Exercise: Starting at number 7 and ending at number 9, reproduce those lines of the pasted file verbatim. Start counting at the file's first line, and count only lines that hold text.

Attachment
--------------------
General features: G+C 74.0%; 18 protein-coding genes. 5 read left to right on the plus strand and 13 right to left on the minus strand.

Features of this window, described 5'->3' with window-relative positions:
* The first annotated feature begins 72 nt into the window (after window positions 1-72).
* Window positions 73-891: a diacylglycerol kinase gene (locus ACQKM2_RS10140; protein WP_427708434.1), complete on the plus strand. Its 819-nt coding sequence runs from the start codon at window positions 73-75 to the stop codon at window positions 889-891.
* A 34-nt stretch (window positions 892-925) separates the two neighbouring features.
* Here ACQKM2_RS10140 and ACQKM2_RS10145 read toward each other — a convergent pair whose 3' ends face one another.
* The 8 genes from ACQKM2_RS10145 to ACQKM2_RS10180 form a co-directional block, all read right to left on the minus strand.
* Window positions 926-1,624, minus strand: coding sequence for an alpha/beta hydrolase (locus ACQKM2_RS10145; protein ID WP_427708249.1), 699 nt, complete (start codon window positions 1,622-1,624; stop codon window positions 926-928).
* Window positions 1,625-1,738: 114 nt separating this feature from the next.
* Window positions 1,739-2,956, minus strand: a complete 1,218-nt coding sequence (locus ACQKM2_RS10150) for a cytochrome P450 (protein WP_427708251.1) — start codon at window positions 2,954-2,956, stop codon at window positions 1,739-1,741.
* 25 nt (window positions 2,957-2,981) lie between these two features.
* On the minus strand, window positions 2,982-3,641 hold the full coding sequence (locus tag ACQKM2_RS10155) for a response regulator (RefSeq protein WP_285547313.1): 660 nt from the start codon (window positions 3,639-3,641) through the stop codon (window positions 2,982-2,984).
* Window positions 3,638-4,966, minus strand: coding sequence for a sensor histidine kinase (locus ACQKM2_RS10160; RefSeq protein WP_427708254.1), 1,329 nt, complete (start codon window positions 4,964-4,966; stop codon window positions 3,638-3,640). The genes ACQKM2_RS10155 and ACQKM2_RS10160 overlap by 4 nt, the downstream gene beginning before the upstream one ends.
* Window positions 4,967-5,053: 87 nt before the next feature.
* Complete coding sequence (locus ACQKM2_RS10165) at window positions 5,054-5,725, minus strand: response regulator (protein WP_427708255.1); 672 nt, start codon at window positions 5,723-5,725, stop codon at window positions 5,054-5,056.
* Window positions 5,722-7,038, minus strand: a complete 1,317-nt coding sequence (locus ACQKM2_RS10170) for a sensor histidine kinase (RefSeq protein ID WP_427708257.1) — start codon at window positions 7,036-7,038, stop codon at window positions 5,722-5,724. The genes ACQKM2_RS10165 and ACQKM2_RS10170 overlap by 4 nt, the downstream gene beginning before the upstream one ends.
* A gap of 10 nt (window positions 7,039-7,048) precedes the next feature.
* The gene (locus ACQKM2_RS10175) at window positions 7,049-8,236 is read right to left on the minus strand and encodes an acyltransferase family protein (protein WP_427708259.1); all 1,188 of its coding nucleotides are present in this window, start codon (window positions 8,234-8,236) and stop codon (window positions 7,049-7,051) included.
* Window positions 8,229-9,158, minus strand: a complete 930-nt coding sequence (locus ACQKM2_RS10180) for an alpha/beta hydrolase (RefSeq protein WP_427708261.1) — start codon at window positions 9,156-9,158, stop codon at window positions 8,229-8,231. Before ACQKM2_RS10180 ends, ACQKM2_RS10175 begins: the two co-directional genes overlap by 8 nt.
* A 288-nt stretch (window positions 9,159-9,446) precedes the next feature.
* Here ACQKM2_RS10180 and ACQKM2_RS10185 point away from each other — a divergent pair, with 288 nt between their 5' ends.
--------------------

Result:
* The 8 genes from ACQKM2_RS10145 to ACQKM2_RS10180 form a co-directional block, all read right to left on the minus strand.
* Window positions 926-1,624, minus strand: coding sequence for an alpha/beta hydrolase (locus ACQKM2_RS10145; protein ID WP_427708249.1), 699 nt, complete (start codon window positions 1,622-1,624; stop codon window positions 926-928).
* Window positions 1,625-1,738: 114 nt separating this feature from the next.